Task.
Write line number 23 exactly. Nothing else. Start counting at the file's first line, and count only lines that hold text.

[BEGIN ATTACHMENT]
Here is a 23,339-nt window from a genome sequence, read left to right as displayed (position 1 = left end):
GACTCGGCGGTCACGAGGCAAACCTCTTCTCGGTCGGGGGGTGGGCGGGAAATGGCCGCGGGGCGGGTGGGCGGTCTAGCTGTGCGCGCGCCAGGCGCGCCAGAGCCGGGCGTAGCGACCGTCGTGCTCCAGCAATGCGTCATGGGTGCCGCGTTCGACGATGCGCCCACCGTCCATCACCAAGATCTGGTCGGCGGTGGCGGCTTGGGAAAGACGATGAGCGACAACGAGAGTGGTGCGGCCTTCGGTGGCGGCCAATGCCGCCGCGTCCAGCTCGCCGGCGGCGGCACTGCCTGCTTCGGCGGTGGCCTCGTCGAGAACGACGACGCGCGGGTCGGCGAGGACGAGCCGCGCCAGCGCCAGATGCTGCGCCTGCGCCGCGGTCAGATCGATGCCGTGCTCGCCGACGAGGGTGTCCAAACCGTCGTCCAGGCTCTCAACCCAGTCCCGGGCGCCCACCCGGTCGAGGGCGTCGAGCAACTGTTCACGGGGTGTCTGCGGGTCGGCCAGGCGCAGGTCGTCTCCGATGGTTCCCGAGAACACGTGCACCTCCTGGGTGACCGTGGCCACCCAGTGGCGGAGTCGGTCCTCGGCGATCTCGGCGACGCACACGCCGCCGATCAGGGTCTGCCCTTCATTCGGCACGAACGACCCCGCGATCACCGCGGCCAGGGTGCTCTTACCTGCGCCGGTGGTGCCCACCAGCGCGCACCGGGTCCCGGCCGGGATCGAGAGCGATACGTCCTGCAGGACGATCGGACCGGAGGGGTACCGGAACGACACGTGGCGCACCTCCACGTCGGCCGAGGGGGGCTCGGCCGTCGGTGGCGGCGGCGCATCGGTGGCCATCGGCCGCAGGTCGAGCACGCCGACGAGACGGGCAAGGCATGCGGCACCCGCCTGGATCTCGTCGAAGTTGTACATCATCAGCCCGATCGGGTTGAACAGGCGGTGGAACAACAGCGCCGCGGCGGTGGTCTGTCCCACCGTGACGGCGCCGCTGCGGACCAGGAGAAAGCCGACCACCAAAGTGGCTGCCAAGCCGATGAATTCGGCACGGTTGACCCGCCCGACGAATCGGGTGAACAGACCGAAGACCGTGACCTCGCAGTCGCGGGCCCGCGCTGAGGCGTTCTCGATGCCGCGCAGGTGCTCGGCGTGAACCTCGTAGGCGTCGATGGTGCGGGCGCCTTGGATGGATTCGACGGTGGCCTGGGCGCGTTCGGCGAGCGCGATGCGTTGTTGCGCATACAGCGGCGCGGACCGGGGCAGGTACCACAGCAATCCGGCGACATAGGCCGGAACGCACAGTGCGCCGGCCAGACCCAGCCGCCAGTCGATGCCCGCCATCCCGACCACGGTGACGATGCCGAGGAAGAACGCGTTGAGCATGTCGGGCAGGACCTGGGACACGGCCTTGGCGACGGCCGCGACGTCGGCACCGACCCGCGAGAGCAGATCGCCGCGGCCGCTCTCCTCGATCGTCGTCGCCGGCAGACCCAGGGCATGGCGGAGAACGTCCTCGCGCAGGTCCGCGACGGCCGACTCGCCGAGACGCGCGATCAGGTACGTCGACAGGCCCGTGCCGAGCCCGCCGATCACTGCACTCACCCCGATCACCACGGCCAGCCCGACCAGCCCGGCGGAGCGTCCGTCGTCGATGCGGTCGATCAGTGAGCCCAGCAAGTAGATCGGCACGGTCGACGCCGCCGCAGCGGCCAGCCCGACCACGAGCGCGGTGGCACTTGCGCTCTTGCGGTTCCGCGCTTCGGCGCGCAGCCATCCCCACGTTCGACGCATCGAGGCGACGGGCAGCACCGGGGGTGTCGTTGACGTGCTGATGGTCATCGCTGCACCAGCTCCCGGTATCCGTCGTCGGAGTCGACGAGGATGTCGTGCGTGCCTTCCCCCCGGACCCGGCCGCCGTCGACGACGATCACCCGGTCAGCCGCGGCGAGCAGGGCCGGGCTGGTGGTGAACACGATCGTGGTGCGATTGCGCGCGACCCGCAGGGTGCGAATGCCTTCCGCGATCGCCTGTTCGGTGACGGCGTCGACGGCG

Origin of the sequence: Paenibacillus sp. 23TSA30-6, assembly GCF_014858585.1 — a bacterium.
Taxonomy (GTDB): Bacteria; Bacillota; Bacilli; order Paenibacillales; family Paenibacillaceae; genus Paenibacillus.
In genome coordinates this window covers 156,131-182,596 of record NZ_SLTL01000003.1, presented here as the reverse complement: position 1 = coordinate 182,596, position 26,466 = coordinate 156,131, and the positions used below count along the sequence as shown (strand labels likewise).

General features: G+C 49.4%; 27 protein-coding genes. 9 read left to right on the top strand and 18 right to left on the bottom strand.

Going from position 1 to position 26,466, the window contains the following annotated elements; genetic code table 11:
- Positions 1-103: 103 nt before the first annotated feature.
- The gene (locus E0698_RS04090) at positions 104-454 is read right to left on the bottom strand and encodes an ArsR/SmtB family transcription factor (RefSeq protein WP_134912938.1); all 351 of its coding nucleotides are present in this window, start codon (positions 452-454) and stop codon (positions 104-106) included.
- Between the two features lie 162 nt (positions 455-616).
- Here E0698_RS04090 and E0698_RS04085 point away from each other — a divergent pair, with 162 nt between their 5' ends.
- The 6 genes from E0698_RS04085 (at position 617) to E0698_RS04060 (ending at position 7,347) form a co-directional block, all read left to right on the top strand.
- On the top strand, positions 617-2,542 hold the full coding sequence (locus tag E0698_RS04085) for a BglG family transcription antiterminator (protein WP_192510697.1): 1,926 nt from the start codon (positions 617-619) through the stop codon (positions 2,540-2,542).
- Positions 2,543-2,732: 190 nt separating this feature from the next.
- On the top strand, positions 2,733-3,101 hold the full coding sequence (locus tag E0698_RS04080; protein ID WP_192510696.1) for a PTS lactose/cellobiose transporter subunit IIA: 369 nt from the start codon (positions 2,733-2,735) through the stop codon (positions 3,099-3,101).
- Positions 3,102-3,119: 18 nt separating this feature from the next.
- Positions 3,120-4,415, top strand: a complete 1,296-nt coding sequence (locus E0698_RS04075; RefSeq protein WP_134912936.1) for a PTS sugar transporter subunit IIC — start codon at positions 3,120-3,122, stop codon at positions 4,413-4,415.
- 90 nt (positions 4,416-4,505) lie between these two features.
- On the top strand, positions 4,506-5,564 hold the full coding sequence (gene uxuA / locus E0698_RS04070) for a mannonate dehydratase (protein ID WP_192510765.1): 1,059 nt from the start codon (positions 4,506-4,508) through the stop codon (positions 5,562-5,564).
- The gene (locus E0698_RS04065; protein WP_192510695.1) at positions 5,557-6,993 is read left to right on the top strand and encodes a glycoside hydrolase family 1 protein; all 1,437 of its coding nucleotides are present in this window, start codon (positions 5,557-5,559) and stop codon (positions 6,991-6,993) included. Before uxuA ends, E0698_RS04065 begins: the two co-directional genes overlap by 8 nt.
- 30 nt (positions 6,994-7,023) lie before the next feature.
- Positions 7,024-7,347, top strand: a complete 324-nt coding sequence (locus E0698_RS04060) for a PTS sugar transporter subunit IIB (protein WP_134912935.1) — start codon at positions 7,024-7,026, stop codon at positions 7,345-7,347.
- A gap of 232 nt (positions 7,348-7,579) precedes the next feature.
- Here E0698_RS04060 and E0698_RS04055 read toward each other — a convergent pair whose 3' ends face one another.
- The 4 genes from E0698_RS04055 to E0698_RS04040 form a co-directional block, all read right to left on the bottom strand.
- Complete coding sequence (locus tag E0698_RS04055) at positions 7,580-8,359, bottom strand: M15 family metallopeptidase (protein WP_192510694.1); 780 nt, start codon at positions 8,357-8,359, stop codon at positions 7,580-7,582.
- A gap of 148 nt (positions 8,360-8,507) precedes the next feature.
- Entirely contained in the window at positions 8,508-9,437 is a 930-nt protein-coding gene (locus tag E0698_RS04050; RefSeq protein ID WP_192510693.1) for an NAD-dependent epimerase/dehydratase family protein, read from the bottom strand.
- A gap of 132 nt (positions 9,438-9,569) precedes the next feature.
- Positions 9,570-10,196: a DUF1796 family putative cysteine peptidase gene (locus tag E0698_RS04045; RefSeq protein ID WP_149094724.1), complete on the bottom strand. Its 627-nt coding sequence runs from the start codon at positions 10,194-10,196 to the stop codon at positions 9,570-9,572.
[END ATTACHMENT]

- A gap of 232 nt (positions 7,348-7,579) precedes the next feature.